Thanks to Larissa Mouttou from AFL Queensland for taking the time to share her insights about digital, fan engagement and her experience in working with NRL and AFL.
If you missed the conversations on the #ama channel, you can read the transcription here including the followup questions from other members.
Q. Sean Callanan: what differences and similarities have you found moving from NRL to AFL?
A. Larissa Mouttou: Great question, and one I am often asked having worked at club level in both the NRL and AFL (Sydney Swans, Manly Sea Eagles & Parramatta Eels), and now governing body with AFL Queensland.
The most striking difference I have found between the two codes relate to the maturity of the markets each of the teams operated in.
While I was at the Swans, Sydney was still a one team town with a well supported and mature fan base. The Swans dominated the AFL landscape in the Sydney market both in terms of fan support and content (if you wanted to watch AFL live in Sydney, a Swans match was your only option).
With half of all NRL clubs based in Sydney, there was a huge difference in a market environment where fans had an abundance of choice for at match content.
Now I am back with the AFL in Queensland, I am seeing a combination of those two experiences. The Lions are a well established brand in a predominantly NRL market and experiencing all the challenges that go along with fighting for market share, while the SUNS are establishing an AFL side at the elite level of our game in a community with a long history of AFL participation.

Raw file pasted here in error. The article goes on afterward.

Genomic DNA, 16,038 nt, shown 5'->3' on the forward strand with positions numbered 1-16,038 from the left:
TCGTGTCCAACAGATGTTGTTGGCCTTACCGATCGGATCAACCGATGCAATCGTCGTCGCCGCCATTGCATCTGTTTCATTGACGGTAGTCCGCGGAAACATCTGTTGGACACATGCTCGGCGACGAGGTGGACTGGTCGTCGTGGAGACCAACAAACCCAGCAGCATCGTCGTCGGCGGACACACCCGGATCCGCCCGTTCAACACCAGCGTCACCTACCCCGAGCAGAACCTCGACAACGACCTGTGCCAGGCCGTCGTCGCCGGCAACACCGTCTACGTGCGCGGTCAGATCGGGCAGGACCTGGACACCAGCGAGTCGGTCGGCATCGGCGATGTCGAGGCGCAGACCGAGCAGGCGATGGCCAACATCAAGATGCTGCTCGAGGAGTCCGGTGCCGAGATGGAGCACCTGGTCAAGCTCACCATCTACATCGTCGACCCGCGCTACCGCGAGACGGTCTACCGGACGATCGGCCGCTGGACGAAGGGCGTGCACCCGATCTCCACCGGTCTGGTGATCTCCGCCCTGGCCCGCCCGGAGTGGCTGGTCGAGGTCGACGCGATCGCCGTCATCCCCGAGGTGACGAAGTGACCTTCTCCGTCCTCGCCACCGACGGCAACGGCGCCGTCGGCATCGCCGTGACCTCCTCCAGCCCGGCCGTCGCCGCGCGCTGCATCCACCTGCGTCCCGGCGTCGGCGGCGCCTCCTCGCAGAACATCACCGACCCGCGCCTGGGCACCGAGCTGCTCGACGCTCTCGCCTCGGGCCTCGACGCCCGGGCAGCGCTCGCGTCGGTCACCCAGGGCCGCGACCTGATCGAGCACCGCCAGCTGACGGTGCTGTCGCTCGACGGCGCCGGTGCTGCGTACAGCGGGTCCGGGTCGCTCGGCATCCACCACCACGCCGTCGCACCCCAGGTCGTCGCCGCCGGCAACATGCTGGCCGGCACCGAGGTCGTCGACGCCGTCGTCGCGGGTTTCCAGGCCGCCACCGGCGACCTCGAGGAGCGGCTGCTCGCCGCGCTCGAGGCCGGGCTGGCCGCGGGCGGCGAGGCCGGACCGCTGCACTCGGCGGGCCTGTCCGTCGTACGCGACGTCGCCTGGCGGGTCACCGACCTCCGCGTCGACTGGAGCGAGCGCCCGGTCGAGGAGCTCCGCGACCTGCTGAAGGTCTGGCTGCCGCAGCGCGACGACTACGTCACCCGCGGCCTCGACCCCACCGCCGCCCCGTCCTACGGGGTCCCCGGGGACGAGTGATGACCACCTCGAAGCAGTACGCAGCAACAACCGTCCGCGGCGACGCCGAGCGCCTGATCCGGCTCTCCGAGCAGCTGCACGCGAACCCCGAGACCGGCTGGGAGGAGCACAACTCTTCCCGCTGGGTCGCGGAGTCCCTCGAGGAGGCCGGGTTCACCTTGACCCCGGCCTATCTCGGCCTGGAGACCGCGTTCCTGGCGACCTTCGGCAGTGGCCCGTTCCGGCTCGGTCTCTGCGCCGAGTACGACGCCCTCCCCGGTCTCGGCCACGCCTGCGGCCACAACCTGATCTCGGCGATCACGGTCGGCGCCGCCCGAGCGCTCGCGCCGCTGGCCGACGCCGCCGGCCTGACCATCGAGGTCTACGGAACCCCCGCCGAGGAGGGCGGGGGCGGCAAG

Q. John McCauley: wondering what your outlook is on the growth of Rugby worldwide?
A. Larissa Mouttou: Hi @johnmccauley.
The success of the Toronto Wolfpack in sports mad Canada has been a pleasure to see in North America and with the potential for a New York franchise Rugby League certainly has the potential to grow internationally.
Last year's RLWC was incredibly entertaining and demonstrated that there is broad international fan appeal for rugby league. The Tongan fans set a benchmark for supporting their national team on the international stage.
The hype rugby league can generate is immense. Providing opportunities for fans to connect with rugby league internationally is going to be the key to just how well it can grow across the globe.
Q. Dan Gardner: do you think we could see that type of growth in the USA for the AFL as a potential target market?
A. Larissa Mouttou: Hi @Dan Gardner
No doubt the fast pace and unique nature of AFL would be appealing internationally. The biggest challenge for AFL in achieving any substantial growth has been securing the appropriate green space for the traditional format of the game. The vast majority of sports are played on rectangles not ovals! Modified formats like AFLX are going to be crucial to giving AFL a platform for international growth.
Q. Jason Davis: What digital innovation have you seen in terms of fan engagement at games in major codes in AU
A. Larissa Mouttou: Morning @jase
You really start to show your age when you think back to all the innovations that have been made in fan engagement over the years!
I remember back at the SCG Trust running card printers in the office 24 hours a day for months to fulfill membership renewals. Now with clubs like GWS leading the way with wearables, team guernseys and ticketing have been combined.
It will be interesting to see what innovations come as a result of the Sydney Football Stadium and Parramatta Stadium redevelopments in NSW, hopefully the tenant clubs of these venues take the unique opportunity to push the envelope forward in digital fan engagement.